1
  • 1
    Token Authentication doesn't use cookies
    – s29
    Apr 2, 2015 at 4:58
0

Just thought I would add mine as this was helpful for me. I usually go with the JWT method but sometimes something like this is better. I updated the accepted answer for django 2.1 with proper imports..

authentication.py

from datetime import timedelta
from django.conf import settings
from django.core.exceptions import ObjectDoesNotExist
from django.utils import timezone
from rest_framework.authentication import TokenAuthentication
from rest_framework import exceptions

EXPIRE_HOURS = getattr(settings, 'REST_FRAMEWORK_TOKEN_EXPIRE_HOURS', 24)


class ExpiringTokenAuthentication(TokenAuthentication):
    def authenticate_credentials(self, key):
        try:
            token = self.get_model().objects.get(key=key)
        except ObjectDoesNotExist:
            raise exceptions.AuthenticationFailed('Invalid token')

        if not token.user.is_active:
            raise exceptions.AuthenticationFailed('User inactive or deleted')

        if token.created < timezone.now() - timedelta(hours=EXPIRE_HOURS):
            raise exceptions.AuthenticationFailed('Token has expired')

    return token.user, token

views.py

import datetime
from pytz import utc
from rest_framework import status
from rest_framework.response import Response
from rest_framework.authtoken.models import Token
from rest_framework.authtoken.views import ObtainAuthToken
from rest_framework.authtoken.serializers import AuthTokenSerializer


class ObtainExpiringAuthToken(ObtainAuthToken):
    def post(self, request, **kwargs):
        serializer = AuthTokenSerializer(data=request.data)

        if serializer.is_valid():
            token, created = Token.objects.get_or_create(user=serializer.validated_data['user'])
            if not created:
                # update the created time of the token to keep it valid
                token.created = datetime.datetime.utcnow().replace(tzinfo=utc)
                token.save()

            return Response({'token': token.key})
        return Response(serializer.errors, status=status.HTTP_400_BAD_REQUEST)
0

just to keep adding to @odedfos answer, I think there have been some changes to the syntax so the code of ExpiringTokenAuthentication needs some adjusting:

from rest_framework.authentication import TokenAuthentication
from datetime import timedelta
from datetime import datetime
import datetime as dtime
import pytz

class ExpiringTokenAuthentication(TokenAuthentication):

    def authenticate_credentials(self, key):
        model = self.get_model()
        try:
            token = model.objects.get(key=key)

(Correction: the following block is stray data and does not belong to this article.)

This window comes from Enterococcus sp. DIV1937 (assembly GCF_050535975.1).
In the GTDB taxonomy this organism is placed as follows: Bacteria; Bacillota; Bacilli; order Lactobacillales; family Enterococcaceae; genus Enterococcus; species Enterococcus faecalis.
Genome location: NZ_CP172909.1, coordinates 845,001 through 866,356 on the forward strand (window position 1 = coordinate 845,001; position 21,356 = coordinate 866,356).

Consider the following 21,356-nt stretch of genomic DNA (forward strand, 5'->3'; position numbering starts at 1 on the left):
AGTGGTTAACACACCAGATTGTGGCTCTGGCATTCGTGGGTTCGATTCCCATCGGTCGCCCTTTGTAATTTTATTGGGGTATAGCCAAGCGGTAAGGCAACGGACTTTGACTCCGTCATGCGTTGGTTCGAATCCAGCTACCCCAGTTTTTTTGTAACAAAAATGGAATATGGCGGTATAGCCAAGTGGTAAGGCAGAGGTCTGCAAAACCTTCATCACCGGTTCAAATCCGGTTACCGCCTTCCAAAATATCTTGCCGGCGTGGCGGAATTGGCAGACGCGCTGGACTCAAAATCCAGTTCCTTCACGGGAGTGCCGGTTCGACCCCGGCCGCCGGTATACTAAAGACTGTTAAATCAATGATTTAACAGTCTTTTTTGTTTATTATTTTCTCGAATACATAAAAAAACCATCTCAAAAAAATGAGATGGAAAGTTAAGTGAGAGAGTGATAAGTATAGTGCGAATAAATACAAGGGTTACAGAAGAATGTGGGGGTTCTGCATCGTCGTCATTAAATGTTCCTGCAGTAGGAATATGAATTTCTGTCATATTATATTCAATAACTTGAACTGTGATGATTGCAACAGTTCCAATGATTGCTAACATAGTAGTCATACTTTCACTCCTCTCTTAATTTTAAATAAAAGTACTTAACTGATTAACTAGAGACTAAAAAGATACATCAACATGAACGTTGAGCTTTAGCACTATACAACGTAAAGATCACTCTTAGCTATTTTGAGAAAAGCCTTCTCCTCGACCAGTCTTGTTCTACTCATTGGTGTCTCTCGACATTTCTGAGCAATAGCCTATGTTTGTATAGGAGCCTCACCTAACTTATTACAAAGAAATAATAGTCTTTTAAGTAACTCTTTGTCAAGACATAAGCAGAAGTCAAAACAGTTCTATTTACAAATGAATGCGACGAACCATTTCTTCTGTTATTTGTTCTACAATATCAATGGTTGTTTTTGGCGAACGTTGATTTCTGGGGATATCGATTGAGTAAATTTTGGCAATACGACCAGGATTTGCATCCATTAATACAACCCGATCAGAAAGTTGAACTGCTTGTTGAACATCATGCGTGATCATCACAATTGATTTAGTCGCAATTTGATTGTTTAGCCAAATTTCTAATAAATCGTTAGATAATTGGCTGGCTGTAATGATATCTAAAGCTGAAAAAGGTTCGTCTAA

except model.DoesNotExist:
            raise exceptions.AuthenticationFailed('Invalid token')

        if not token.user.is_active:
            raise exceptions.AuthenticationFailed('User inactive or deleted')

        # This is required for the time comparison
        utc_now = datetime.now(dtime.timezone.utc)
        utc_now = utc_now.replace(tzinfo=pytz.utc)

        if token.created < utc_now - timedelta(hours=24):
            raise exceptions.AuthenticationFailed('Token has expired')

        return token.user, token

Also, don't forget to add it to DEFAULT_AUTHENTICATION_CLASSES instead of rest_framework.authentication.TokenAuthentication

0

If anyone wants to expire the token after certain time of inactivity, below answer would help. I am tweaking one of the answers given here. I have added comments to the code I added

from rest_framework.authentication import TokenAuthentication
from datetime import timedelta
from datetime import datetime
import datetime as dtime
import pytz

class ExpiringTokenAuthentication(TokenAuthentication):

    def authenticate_credentials(self, key):
        model = self.get_model()
        try:
            token = model.objects.get(key=key)
        except model.DoesNotExist:
            raise exceptions.AuthenticationFailed('Invalid token')

        if not token.user.is_active:
            raise exceptions.AuthenticationFailed('User inactive or deleted')

        # This is required for the time comparison
        utc_now = datetime.now(dtime.timezone.utc)
        utc_now = utc_now.replace(tzinfo=pytz.utc)

        if token.created < utc_now - timedelta(minutes=15):  # TOKEN WILL EXPIRE AFTER 15 MINUTES OF INACTIVITY
            token.delete() # ADDED THIS LINE SO THAT EXPIRED TOKEN IS DELETED
            raise exceptions.AuthenticationFailed('Token has expired')
        else: 
            token.created = utc_now #THIS WILL SET THE token.created TO CURRENT TIME WITH EVERY REQUEST
            token.save() #SAVE THE TOKEN

        return token.user, token
0

According to DRF's documentaion:

For an implementation which allows more than one token per user, has some tighter security implementation details, and supports token expiry, please see the Django REST Knox third party package

(https://www.django-rest-framework.org/api-guide/authentication/)